Delaware’s governor and members of Congress expressed outrage Monday at the conduct of Georgia sheriff’s deputies who stopped a squad bus returning to a historically black school and searched students’ belongings with a police sniffer dog. dope.
The stoppage came in April as the Delaware State University women’s lacrosse team was returning home from a game in Florida, the school’s president said. An account of the incident was published last week in the student newspaper.
In a report On Monday, Tony Allen, president of the university, said what started “under the guise of a minor traffic violation” had become an attempt by law enforcement “to intimidate our student-athletes for them to confess to being in possession of drugs”.
He said the university has contacted Delaware Governor John Carney and other state officials to seek possible “legal and other” recourse. Nothing illegal was discovered during the search, he said.
Governor Carney, in a statement on Monday, called a video of the arrest taken by a team member “upsetting, concerning and disappointing.” He said his office would “do everything possible” to help the university find out more about what happened.
In a separate statement, Delaware Senators Tom Carper and Chris Coons and his representative, Lisa Blunt Rochester, called the footage and video of the shutdown “deeply disturbing”. They said they “strongly support” Mr Allen’s decision “to go where the evidence leads” and offered help from their offices.
The law enforcement officers involved were with the Liberty County Sheriff’s Office, university spokesman Carlos Holmes said.
Liberty County Sheriff William Bowman said at a Tuesday afternoon news conference that his office is reviewing the stoppage. Deputies searched the team’s bus when a drug-sniffing dog was ‘alert’ to it, he said, noting they stopped other commercial vehicles that day, including a another bus in which they found drugs.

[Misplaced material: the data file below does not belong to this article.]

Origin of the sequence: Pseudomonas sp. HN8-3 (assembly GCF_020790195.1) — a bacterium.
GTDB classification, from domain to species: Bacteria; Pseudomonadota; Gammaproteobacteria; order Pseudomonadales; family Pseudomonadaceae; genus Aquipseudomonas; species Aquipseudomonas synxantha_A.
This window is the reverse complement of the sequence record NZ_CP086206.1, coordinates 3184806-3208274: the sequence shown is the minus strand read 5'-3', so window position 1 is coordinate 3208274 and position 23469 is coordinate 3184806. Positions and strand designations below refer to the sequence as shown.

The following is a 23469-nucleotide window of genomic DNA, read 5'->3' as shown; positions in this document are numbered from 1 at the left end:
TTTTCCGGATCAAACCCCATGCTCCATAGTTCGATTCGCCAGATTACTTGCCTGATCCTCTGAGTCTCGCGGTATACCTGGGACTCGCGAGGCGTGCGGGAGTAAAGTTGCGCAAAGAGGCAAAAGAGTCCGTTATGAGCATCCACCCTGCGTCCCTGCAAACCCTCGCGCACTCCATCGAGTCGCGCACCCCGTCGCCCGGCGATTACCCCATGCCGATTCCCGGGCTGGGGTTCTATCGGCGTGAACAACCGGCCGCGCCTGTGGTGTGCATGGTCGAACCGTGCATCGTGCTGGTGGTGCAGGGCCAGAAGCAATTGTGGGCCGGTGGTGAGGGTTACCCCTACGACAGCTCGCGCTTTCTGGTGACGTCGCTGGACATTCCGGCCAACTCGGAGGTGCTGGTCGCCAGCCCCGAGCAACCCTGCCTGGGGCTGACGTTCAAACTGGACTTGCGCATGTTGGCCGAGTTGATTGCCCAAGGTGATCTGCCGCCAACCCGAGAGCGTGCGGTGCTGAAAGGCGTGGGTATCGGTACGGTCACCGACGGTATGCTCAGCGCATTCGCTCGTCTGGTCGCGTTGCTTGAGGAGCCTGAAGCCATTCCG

“I do not racially profile, authorize racial profiling or encourage racial profiling,” Sheriff Bowman said, adding that he believed the stoppage was legal. Still, he said he wanted to solicit feedback from the team and the community on how the sheriff’s office could improve its practices.
Delaware State University is a historically black university, and about 70% of the team members are black, according to its coach, Pamella Jenkins.
The team bus was returning to Delaware from a game in Florida on the morning of April 20 when Georgia police arrested the bus driver, Ms Jenkins said in an interview. The driver stopped on a freeway off-ramp, she said, and an officer boarded, saying the bus was mistakenly driving in the left lane.
Within five minutes, she said, one of the student-athletes called attention to officers pulling backpacks, team duffel bags and other belongings from under the bus. – for inspection by a drug-sniffing dog. Then two officers boarded the bus to announce a search for drugs in an interaction that Ms Jenkins, who is black, described as “racially motivated”.
“When he raised narcotic dogs, the first thing he went for was marijuana, which is stereotypically associated with African Americans,” Ms Jenkins said. She added that the officer had an “accusatory tone: he was not asking”.
When a student asked how the routine traffic stop turned into a drug search, she said, an officer replied that charter buses on this section of the highway were known to drug and human trafficking. Although nervous and scared, Ms Jenkins said she tried to stay calm, as students gathered by the window to look outside and others sat in shock. She said she feared a single bad word could inflame the situation.
The university’s student newspaper, The Hornet, published an article on the traffic stop by Sydney Anderson, a member of the team. Ms Anderson and the other team members did not immediately respond to a request for comment on Tuesday.
Ms Anderson wrote in the article that the police tried to get the players to admit they had drugs, and she accused them of carrying out an unlawful search without probable cause. She said “the majority of the team members had never encountered the police, which made this a traumatic incident for them.”
The Hornet also shared a video taken by a player that shows a law enforcement official saying that if there’s anything in their luggage, “we’ll probably find it, okay?” I’m not looking for a little marijuana, but I’m pretty sure your chaperones are probably going to be disappointed if we find any.
Mr Allen, the university’s president, said the shutdown left him “furious” and the school had sought to contact law enforcement officials in Georgia.
“None of us should lose sight of how thin the line between the customary and the extraordinary, between the mundane and the exceptional, between security and the victim is,” he said. “That’s true for all of us, but especially for communities of color and the institutions that serve them.”
Alyssa Lukpat contributed report.